Dental Crowns

March 1, 2018

Dental Crowns

A crown is a dental restoration that is custom-made for your mouth to repair and strengthen a damaged or compromised tooth, to replace a missing tooth as part of a dental implant assembly, or to replace multiple missing teeth as part of a dental bridge.

Uses for dental crowns

A dental crown will strengthen and restore the entire top section of a damaged tooth. It can also be part of the attachment of a fixed bridge for the replacement of teeth. A crowned tooth is often strengthened because it is covered from the outside with a casting of metal or ceramic that will wrap up and splint the tooth.

1. Strengthen a damaged tooth
Compromised teeth are often restored with various types of dental fillings. These materials will replace the part of a tooth that has been lost as a result of either breakage or decay. However, there comes a point where the damage to the tooth has removed too much structure to hold a filling. When this happens, a dental crown will be attached to the remaining tooth following the filling, and will provide the both the strength needed for the tooth to hold up under use, as well as improve the cosmetic appearance of the tooth following a large filling.

If a tooth is badly broken or decayed and very little tooth structure remains above the gum line, the tooth may require a root canal treatment (endodontics) prior to the addition of a dental crown. A post will be cemented inside the canal to act as retention for a crown.

2. Strengthen a tooth following a root canal
Root canal treatment is not necessarily required prior to placing a dental crown, and in fact crowns are often placed on a living, non-root canal treated tooth. However, in most circumstances, teeth that have had root canal treatment for whatever reason do require coverage with a dental crown. This is necessary because teeth which have undergone root canal treatment are especially prone to cracking – often seriously and beyond repair – and because these teeth were often badly broken down to begin with.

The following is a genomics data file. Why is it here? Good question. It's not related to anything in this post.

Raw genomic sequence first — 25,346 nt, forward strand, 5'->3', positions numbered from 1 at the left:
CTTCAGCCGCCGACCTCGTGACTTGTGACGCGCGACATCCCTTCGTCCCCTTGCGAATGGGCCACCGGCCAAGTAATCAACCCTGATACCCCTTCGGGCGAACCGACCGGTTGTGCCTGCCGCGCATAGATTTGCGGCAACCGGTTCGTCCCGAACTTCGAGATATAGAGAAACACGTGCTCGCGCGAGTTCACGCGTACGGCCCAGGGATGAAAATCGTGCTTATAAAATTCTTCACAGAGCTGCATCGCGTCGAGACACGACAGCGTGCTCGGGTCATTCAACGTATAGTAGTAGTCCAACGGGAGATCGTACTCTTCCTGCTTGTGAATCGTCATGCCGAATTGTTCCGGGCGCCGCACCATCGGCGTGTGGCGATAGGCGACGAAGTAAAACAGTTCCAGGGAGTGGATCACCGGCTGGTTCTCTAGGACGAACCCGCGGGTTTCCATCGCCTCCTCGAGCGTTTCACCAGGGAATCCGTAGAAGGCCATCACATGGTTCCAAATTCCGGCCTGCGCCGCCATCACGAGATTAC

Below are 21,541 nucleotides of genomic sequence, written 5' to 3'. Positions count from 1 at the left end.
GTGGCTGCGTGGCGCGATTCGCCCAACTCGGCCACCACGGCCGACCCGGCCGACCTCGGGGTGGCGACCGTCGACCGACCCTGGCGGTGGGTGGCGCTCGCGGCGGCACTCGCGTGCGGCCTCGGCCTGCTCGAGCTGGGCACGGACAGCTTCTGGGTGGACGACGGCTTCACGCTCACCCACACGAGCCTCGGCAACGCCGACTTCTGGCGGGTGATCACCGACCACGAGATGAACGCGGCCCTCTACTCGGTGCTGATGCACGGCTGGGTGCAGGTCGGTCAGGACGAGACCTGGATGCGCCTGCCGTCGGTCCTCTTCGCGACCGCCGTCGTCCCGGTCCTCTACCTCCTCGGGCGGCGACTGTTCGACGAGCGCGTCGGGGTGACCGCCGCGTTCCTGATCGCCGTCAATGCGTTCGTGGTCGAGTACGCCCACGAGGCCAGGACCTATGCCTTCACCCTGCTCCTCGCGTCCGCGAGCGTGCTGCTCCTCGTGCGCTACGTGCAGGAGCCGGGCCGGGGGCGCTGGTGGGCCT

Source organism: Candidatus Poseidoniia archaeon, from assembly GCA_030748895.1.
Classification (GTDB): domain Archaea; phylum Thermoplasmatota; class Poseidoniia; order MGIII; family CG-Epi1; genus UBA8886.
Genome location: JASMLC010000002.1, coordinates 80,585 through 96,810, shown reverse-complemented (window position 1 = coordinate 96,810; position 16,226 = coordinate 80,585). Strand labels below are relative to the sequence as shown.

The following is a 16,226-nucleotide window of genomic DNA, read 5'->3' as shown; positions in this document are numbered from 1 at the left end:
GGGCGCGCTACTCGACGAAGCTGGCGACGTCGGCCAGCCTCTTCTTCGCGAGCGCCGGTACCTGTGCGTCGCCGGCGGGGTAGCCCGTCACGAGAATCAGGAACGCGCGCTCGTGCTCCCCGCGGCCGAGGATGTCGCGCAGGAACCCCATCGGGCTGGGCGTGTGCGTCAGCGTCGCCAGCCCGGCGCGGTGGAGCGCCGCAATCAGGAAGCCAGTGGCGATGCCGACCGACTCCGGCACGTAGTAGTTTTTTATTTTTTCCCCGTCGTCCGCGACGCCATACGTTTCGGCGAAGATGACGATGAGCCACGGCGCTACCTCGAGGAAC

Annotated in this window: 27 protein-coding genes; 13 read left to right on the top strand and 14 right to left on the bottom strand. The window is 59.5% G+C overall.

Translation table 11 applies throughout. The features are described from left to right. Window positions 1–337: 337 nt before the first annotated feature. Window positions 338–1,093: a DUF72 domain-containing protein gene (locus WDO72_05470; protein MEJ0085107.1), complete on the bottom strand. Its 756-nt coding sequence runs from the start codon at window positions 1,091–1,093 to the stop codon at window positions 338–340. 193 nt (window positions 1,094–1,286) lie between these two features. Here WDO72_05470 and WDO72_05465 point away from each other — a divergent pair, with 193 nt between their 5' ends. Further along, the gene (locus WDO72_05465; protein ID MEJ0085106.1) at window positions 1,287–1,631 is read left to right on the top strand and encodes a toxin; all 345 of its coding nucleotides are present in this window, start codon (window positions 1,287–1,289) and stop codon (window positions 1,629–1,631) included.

3. Improve the cosmetic appearance of a tooth
Often the placement of a crown can improve the contours of a tooth, reshaping it to match more effectively with the opposing teeth. A crown can also be used to cover a discoloured tooth. Modern ceramic processes produce an extremely natural translucency and colour, and our unique on-site lab offers the latest technology in fabrication of digitally produced, highly realistic crowns and bridges.

4. Replace a missing tooth using dental implants
A dental crown supported by a dental implant is an excellent choice of restoration for a missing tooth. Like a natural root, a dental implant provides the foundation for a dental crown. The resulting implant and crown assembly functions very much like the missing tooth did.

5. Support and maintain the structure of the face and jaw
Our teeth support the muscles in our faces, so anything less than a full tooth may affect the way you look.
Whether used to strengthen a natural tooth or as part of a replacement for missing teeth, a dental crown is made to be the same size and contour as the original natural tooth and, as a result, it will maintain the natural appearance of your face. The crown will also keep your jaw and bite aligned, and ensure that other teeth do not shift locations or take on a greater share of the work of biting and chewing.

Materials used for dental crowns

Dental crowns are most commonly made of porcelain. Our dentists work in close collaboration with our on-site ceramist to choose a porcelain that matches the shade of your natural teeth, and are often so carefully matched in colour that they cannot be distinguished from your natural teeth. Our on-site lab uses a state-of-the-art process for fabricating ultra-strong, ultra-esthetic all-porcelain crowns.

Crowns can also be made of gold, which is a very strong and biocompatible material; however, many people prefer not to use gold because it stands out from the other teeth in appearance. When a dental crown is on a back molar, some people feel the cosmetic issue to be less important.

Lastly, dental crowns can also be made of stainless steel, but those crowns are often not designed for long-term wear.